The second time might by the charm for Coastal and the Sun Belt though, as they look to have a great shot of continued success this year. They do have to replace five starters from last year’s runner-up squad. The Chants had one of the Sun Belt’s best offenses last year but has to deal with the loss of key forward Amber Adams, who netted five goals and tied for the team lead in assists with four. Swedish senior Daniella Famili was CCU’s leading scorer last year with nine goals and is going to have to pick up some of the scoring burden this year. CCU will also surely be hoping Kayla Christian gets back to her freshman form, when she scored nine goals, and they’ll also likely bank on top recruit Brianna Oliver to hit the ground running as well.

Defensively, Coastal wasn’t the best in the league but still pretty good. They face a challenge in goal though, with senior stalwart Becca Austin graduating. Junior Morgan Divine started a few matches last season and will likely be challenged by rookie Rylee Atteberry for the starting job. I’m probably a little more conservative on the Chants than my projections, but they still look like one of the Sun Belt’s best teams. Continue reading

NCAA – 2017 MAC Preview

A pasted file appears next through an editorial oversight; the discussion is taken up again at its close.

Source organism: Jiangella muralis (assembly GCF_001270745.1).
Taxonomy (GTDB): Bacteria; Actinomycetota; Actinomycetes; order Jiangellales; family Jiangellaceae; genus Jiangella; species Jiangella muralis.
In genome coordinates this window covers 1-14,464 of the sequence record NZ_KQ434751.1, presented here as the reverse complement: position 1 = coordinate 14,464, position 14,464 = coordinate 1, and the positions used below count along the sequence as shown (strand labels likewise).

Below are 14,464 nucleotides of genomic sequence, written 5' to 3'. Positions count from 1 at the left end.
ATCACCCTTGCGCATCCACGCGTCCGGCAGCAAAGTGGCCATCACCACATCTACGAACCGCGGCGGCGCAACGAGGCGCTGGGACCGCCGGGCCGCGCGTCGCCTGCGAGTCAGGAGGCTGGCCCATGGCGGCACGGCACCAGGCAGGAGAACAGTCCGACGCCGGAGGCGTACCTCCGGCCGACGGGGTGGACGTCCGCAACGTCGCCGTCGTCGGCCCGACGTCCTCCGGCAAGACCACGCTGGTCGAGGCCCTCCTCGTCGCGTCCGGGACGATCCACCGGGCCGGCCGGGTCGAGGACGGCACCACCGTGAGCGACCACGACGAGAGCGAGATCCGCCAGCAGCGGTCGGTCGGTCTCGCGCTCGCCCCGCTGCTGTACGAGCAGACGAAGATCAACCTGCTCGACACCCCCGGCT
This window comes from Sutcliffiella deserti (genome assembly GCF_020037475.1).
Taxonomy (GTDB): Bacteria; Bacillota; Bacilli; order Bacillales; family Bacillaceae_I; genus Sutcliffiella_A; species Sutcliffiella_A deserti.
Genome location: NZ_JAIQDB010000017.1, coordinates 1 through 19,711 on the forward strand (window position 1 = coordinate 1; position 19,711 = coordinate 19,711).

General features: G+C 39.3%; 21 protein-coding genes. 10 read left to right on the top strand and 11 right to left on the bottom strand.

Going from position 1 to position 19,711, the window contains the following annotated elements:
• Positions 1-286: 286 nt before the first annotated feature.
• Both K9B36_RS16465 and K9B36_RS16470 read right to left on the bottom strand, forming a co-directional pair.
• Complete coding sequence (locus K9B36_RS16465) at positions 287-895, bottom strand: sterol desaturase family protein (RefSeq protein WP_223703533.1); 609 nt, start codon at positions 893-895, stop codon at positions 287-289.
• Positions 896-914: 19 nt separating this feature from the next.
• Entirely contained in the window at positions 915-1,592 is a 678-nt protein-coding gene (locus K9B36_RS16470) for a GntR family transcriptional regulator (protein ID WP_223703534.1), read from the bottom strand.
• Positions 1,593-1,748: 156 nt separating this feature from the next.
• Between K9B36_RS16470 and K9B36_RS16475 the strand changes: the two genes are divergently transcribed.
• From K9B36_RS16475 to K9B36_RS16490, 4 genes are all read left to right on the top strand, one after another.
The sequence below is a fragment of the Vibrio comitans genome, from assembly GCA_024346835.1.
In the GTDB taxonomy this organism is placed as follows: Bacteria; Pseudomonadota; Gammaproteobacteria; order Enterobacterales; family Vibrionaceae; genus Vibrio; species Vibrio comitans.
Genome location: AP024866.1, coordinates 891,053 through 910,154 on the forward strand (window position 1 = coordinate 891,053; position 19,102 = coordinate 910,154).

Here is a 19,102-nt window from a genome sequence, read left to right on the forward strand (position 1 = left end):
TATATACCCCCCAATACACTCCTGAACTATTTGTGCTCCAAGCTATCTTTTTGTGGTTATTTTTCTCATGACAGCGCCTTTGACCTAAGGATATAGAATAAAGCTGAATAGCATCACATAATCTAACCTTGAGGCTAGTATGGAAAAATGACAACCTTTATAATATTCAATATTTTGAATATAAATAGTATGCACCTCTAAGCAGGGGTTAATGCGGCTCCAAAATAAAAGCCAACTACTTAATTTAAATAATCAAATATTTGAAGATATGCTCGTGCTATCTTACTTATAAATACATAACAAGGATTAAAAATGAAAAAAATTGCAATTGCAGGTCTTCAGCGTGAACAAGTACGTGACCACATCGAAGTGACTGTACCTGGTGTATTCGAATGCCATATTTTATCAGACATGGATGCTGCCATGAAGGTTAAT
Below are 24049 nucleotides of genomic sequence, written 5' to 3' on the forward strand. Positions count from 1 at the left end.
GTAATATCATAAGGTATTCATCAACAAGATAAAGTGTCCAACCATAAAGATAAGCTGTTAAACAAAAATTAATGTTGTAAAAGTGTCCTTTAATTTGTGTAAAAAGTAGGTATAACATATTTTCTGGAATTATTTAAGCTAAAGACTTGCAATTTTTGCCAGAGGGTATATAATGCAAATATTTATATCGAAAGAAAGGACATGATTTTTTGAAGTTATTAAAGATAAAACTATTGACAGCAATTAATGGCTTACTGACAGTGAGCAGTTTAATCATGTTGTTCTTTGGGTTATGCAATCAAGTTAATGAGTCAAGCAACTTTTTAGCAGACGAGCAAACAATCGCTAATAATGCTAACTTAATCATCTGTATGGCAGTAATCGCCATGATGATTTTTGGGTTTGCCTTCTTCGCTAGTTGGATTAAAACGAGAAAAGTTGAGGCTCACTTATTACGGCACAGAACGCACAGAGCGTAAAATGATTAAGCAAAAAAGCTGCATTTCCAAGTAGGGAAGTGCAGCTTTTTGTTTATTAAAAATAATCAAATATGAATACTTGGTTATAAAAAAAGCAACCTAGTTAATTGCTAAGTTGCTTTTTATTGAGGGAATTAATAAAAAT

Chris’ MAC Projections

1. Kent St
2. Buffalo
3. Ball St
4. Central Michigan
5. Western Michigan
6. Northern Illinois
7. Toledo
8. Bowling Green

9. Miami (OH)
10. Eastern Michigan
11. Ohio
12. Akron

Kent State were second best to Ball State in the MAC table at regular season’s end, but they were second to none when it counted, winning the MAC Tournament to claim an NCAA Tournament berth. KSU dropped their season opener to Ohio State but then reeled off ten wins in a row en route to a thirteen match unbeaten run to put them in a great spot for the MAC title. A loss to Ball State ended those hopes, but with BSU upset in the MAC Tournament quarterfinal, KSU had an easy path to a tournament title which they took with delight. Northwestern clobbered them in the NCAA Tournament, but KSU had still enjoyed a great campaign.